An ex-ambulance man and EMS station manager, Featherstone is now manager of the Jabez Aids Health Centre. Three rooms and a minibus are used by the NGO’s community care workers to administer crucial HIV/Aids treatment and support to an existing database of residents of the larger Joza township area.
Jabez Aids Health Centre, Extension 9, Rhini, Grahamstown. Managed by Goodwill Featherstone the three rooms and a minibus are used by the NGO’s community care workers to administer crucial HIV/Aids treatment and support to an existing database of residents of the larger Joza Township area. Photo: Hancu Louw.
Featherstone took early retirement from the EC EMS after 25 years of service. “I couldn’t take the strain any longer. After the 1994 election, I think we reached a stalemate; funds were not enough to run the ambulance service. It was the time the taxis were coming in, they were overturning all over the Eastern Cape … It was heavy man.”
Featherstone says he has heard of the problems in Extension 10. “The problem I think is that the EMS personnel don’t know the area, so they ask for an escort to wait at a landmark to guide them to the case.”
Featherstone is wary to place the blame squarely on the Department of Health, suggesting that health care problems are as much about those who deliver service as those who rely on the service . “The problems aren’t only with the [emergency personnel], our people don’t always know what an emergency is … so it’s also about educating the people who live in our communities,” he says.
But in many cases the situation is urgent. “My husband had been suffering from cancer for many years, and it was getting to a point where he was permanently bedridden. One evening, he became very sick and we needed to get him to Settlers [local hospital] soon. I came to Fleurs’s house to make a call to the ambulance, although we know that if they come it will be only after a long time,” says Alta Barman.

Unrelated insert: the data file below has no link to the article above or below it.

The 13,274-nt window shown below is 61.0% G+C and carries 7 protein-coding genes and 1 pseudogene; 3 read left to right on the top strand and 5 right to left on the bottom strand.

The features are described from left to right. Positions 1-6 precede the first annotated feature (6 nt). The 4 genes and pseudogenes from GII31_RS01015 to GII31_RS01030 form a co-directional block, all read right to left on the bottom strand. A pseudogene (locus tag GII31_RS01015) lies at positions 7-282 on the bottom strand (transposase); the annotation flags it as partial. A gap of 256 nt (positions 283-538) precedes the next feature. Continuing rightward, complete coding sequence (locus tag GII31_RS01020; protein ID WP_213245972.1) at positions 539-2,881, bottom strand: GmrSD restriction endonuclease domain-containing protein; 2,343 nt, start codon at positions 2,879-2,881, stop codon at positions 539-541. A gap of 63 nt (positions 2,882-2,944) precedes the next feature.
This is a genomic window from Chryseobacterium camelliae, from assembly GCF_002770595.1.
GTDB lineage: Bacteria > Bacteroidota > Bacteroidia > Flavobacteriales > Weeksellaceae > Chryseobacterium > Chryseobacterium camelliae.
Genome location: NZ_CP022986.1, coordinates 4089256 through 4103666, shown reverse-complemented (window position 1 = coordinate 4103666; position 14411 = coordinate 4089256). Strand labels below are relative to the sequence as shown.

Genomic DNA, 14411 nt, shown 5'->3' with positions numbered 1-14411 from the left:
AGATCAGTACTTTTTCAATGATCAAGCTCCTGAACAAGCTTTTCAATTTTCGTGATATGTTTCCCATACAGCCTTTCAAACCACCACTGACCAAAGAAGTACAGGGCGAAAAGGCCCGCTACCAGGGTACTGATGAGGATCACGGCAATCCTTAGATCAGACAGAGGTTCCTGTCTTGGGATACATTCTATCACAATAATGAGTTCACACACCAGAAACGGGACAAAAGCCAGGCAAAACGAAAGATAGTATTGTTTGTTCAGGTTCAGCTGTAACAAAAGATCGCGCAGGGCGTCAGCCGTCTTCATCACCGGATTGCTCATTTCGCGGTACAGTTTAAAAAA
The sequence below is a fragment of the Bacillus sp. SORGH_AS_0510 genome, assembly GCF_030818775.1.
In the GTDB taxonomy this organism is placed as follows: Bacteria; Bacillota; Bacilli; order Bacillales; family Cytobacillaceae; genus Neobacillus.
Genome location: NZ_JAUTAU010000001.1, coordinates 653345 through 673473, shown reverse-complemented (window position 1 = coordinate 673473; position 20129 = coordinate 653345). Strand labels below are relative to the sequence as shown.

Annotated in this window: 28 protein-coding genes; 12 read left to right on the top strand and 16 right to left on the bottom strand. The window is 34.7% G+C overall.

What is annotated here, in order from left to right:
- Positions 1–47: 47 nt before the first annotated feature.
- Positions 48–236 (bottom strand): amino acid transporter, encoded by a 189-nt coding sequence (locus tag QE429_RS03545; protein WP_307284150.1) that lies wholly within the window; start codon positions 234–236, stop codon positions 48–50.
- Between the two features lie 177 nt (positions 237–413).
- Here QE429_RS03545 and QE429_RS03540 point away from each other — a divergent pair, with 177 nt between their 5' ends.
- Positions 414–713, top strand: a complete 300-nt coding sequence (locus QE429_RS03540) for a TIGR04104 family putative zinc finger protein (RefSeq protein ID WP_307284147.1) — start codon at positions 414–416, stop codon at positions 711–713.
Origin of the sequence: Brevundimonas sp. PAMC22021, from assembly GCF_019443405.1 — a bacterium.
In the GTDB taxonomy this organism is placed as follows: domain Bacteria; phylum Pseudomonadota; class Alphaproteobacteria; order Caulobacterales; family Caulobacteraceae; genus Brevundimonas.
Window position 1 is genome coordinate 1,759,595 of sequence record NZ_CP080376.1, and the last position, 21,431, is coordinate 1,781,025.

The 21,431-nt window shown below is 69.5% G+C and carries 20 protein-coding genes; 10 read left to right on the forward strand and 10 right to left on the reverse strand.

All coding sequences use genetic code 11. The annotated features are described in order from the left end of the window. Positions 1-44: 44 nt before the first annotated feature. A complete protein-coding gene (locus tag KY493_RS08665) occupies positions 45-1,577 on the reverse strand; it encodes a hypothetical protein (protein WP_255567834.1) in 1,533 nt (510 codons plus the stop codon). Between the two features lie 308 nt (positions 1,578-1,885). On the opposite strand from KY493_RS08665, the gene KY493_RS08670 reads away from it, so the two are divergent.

Unsure the ambulance would come, Barman started asking around in the hope that someone might have petrol and a vehicle to transport them the five kilometres to the hospital.
“Usually what we do is ask them [EMS] to meet someone on the corner by those shops there,” she says, pointing to a couple of spaza shops about a kilometre away. “No one could take us and it was too late to get a taxi, so I had to wait in the darkness for more than an hour before the ambulance came.”
EMS staff were either restricted or unwilling to speak to the media. They said they needed the consent of a supervisor. After numerous attempts to contact representatives from the Eastern Cape Department of Health, the last communications received was from Sizwe Kupelo, departmental spokesperson: “I will establish facts before responding to these questions.”
Featherstone says, “People are out of touch; in Bhisho their fingers aren’t on the pulse. They don’t know the politics of the EMS … We just don’t have somebody who has balls that can stand up and take charge for EMS with the legislators in Bhisho to tell them what the realities are on the ground.”